Am I Enough?

Updated: Dec 3, 2020

One of the more profound teachings I’ve come across is the idea of claiming “I am enough.” This phrase is transformational for many as an affirmation that allows us to let go of the overbearing and sometimes unreasonable expectations we place on ourselves.

As I consumed this idea, it felt good to let go of judgment for a while and allow myself to just be. It never seemed to last though as I returned back to the habit of looking for deficiencies so I could find something to fix. The problem is, when you see your life this way, you are definitely “not enough” and never will be because perfection is the goal, and it can never be obtained or achieved. Whenever I became overwhelmed with this, I went back to just being enough again. This turned into a true/not true cycle of behavior because I never really committed to the original idea.

This cycle persisted until I came across an opposing viewpoint which states that "you are not enough, and that's okay." This statement is posed to counter the culture of narcissism or 'toxic' self-love by allowing the option to surrender to a higher power. This idea is easier to digest for those who are more centered or focused on self-improvement.

These two philosophies oppose each other yet both seem to be true from a certain point of view. Is there a way to reconcile the differences between these two schools of thought?

The Guides, throughout the books, frequently teach that there is a “who” and a “what” that we are. When we align ourselves to the definition the higher self provides, we operate from truth. When we think, feel, and act from a place of ego, we engage the small self. When we seek to measure ourselves and make judgments determining that we stand in lack, again, it is the small self we are engaged with. The small self is never enough because it cannot conceive of being anything greater than it appears to be based on feedback from the senses.

What we are collectively beginning to understand is that becoming greater is achieved through the assumption of higher-self identity rather than direct force through action.

What we’ve been taught heretofore, is that action or work is required to obtain a sense of identity which relies on the idea that we are what we do. From this perspective, our actions tend to be reactionary (dependent on feedback) and appeal to the individual that operates heavily from ego. For example, if I want to become a musician, I can concentrate on the work by learning an instrument and through enough study and practice, one day in the far off future, after much deliberation, judgment, and peer approval, I am allowed to claim that identity. In this manner, I become who I wish to be as a result of taking action, and the work becomes the cause. This is ego or the small self doing the work and the emotional reward of achievement is reserved for later.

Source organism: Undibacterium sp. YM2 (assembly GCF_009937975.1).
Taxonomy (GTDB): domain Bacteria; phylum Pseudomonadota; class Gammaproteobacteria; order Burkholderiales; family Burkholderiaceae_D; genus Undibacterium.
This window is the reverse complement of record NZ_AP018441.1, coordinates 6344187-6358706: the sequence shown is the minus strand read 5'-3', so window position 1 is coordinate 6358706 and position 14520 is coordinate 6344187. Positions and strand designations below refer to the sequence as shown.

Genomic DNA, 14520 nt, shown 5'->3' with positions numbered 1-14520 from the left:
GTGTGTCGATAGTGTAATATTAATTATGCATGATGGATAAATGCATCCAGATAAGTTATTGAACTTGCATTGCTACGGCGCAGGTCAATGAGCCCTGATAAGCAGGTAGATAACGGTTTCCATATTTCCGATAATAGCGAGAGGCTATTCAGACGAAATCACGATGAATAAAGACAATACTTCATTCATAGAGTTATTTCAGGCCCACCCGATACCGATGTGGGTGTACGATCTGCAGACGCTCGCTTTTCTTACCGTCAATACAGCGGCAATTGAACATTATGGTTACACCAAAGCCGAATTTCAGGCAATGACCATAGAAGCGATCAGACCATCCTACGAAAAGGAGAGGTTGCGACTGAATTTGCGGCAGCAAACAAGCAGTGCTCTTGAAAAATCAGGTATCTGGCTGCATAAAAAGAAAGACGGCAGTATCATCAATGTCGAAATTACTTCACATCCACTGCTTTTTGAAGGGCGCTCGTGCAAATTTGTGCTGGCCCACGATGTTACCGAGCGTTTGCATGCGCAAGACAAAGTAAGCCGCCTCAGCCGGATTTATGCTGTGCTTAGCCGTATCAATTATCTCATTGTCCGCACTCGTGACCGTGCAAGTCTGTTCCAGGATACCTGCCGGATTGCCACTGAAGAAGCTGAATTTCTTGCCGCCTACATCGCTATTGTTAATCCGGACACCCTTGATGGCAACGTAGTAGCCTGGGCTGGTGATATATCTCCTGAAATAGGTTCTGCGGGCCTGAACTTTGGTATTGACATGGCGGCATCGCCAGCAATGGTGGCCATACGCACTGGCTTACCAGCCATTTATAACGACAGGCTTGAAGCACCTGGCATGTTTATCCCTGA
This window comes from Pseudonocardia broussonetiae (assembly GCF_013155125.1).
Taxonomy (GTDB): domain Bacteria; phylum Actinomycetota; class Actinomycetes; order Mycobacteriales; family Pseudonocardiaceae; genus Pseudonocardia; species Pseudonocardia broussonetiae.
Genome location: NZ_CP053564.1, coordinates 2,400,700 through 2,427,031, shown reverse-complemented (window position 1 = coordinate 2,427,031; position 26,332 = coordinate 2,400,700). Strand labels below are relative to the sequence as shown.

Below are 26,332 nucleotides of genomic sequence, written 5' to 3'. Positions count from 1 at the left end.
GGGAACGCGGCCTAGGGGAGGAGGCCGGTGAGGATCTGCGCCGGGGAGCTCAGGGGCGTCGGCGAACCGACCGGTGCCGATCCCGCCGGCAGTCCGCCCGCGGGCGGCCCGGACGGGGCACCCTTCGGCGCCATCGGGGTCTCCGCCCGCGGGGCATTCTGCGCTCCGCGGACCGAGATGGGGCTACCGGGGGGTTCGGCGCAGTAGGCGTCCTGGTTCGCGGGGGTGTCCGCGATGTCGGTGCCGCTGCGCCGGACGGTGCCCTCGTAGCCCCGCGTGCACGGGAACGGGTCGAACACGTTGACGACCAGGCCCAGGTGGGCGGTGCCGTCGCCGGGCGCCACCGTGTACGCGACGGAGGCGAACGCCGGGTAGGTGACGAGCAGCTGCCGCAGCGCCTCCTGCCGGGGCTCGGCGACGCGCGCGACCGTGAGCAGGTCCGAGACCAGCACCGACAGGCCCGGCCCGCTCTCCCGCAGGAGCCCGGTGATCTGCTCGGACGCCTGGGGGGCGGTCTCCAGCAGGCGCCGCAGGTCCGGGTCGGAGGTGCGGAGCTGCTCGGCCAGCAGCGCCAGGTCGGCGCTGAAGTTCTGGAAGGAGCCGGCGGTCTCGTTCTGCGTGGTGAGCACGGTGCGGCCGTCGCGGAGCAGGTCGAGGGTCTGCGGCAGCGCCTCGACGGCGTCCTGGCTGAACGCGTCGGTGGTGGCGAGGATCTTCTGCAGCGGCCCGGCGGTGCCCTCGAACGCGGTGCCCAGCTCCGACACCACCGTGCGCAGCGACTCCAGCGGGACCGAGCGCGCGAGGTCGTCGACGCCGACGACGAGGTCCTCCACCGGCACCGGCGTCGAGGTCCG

When we assume the higher self we flip the script.

I can claim in the now, the new identity (musician), and then allow my actions to be the result of this claim and not the cause. It may seem egotistical to make such claims without proof, but in truth, it is exactly the opposite. It is egotistical to have to appeal to the judgemental self and others before the new identity can be claimed. This method allows the higher self, divine will or intention, to do the work.

When we let go of ourselves, we allow greater intelligence to dictate our identity. We become proactive instead of reactive as a result of the higher energies that we now have access to. Our actions and behavior will naturally fall in line with the new identity we have claimed. The work of practice and performance still takes place, but now we operate without the interference of the small self. Our efforts become streamlined and higher emotional states are rewarded throughout the process instead of at the end. Either way, we choose, the claim of identity is made.

Understanding this, we can now say with confidence and assurance, “I am enough,” even when our present circumstances seem to contradict this claim.

I am Word. I am Enough. I have always been enough and I always will be.

Photo by Masha Raymers from Pexels

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